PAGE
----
CLEMSON, S.C. — The opportunities were plentiful.
Clemson kicker B.T. Potter missed field-goal attempts of 49, 37 and 30 yards. Florida State’s defense produced three takeaways, one of which resulted in Jermaine Johnson’s touchdown. But the offense generated not even a first down on the other two chances.
FSU’s coaches knew going into the game they would need some big plays, and perhaps none were bigger than Lawrance Toafili’s 75-yard catch-and-run. But of FSU’s 14 drives, just two resulted in scores: Toafili’s run and a 10-play, 75-yard drive that resulted in Jordan Travis’ 1-yard pass to Jashaun Corbin.
The run game had been a consistent identity for FSU through seven games, with the Seminoles accumulating six 200+ rushing days. While there was an understanding that the ground attack would struggle against an elite defense like Clemson’s, the result was 34 carries for 43 yards (although 39 yards were removed due to six sacks).
“We just couldn’t get in rhythm with the running game,” Corbin said. “Obviously they’re a great defense and have a great defensive coordinator (Brent Venables). They did good things on defense. We just got to find ways to be better.”
And the Tigers made it clear they were loading the box to force the Seminoles to pass.
“We’re expecting teams to try to stop the run,” Corbin said. “That’s just something we have to expect and something we have to work through.”
FSU had starting guards Devontay Love-Taylor and Dillan Gibbons back in the lineup but the Seminoles’ offensive line was often overwhelmed by Clemson’s front seven. Gibbons had been “very, very limited” in practices, said coach Mike Norvell, who praised him for his toughness.
“I’m proud of them,” Travis said. “Dillan, earlier this week, I didn’t think he was playing at all. Guy comes in smiling today, ready to go. It’s a great feeling for me knowing that the guys want to work for me and protect me. Just keeps me going. Keeps me upright, keeps me smiling on my face.”
The Seminoles were able to create eight big plays in the pass or rush game but the remaining 48 plays generated just 50 yards. FSU was forced to punt eight times, including four that were three-and-out possessions.
FSU also had two pre-snap penalties on first downs, with each possession resulting in a quick punt. The Seminoles had dramatically reduced the penalties but a combination of crowd noise, focus or an anxiousness to make a play or block promoted a mistake.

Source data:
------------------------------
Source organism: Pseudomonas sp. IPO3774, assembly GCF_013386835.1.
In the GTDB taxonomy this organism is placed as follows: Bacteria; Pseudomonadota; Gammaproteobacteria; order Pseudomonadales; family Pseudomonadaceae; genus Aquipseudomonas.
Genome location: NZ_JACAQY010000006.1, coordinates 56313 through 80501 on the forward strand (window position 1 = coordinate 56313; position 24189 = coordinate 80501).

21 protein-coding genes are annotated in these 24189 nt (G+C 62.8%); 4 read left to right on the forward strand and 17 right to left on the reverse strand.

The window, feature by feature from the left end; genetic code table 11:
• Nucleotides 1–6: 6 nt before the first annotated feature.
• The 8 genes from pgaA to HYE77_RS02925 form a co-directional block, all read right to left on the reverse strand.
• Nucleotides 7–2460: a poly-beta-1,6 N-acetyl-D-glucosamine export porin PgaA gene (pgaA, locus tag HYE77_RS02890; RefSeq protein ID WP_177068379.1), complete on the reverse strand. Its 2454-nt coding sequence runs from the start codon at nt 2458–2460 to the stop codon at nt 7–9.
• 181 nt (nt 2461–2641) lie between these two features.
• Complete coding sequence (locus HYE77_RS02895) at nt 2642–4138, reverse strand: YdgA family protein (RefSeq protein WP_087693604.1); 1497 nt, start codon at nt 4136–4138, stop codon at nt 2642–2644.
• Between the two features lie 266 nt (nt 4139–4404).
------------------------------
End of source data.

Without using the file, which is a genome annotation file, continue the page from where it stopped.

“It’s all focus,” Travis said. “Everything is focus. We’ve got to lock in. Those are things that we need. We can’t be third-and-12, especially against a team like that. It was very tough to get first down like that. We just got to lock in, do the little things right and win football games.”
That forced FSU to pass, with moments of success, as Travis was 14 of 22 for 176 yards and the touchdown passes to Toafili and Corbin. Travis connected with nine receivers, although the 75-yard pass play meant his other 21 passes went for just 101 yards.
Travis was frequently under pressure, too.
“We got to a point where we had some success throwing the ball, trying to keep that efficiency, but then you have a negative play or the pre-snap penalties that showed up that really haven’t these last few weeks,” Norvell said. “That puts you in challenging situations. Without being able to consistently run the ball, it was difficult. That’s one of those things we have to continue to grow and get better at.”
There was obvious disappointment among the players and Norvell at how the offense came up short so often on Saturday. The effort and competitiveness in a rivalry game was there, something that often had been lacking in past years.
“We worked really hard during the week,” Travis said. “We’re in a game like this, in a stadium like this, and we’re in the game. Working hard. And it hasn’t been like that for a while. Since I’ve been here, I’ve never been in a game like that before. So it’s obviously good that we’re in games and we’re playing hard but, man, losing sucks. Just have to come back this week and work harder.”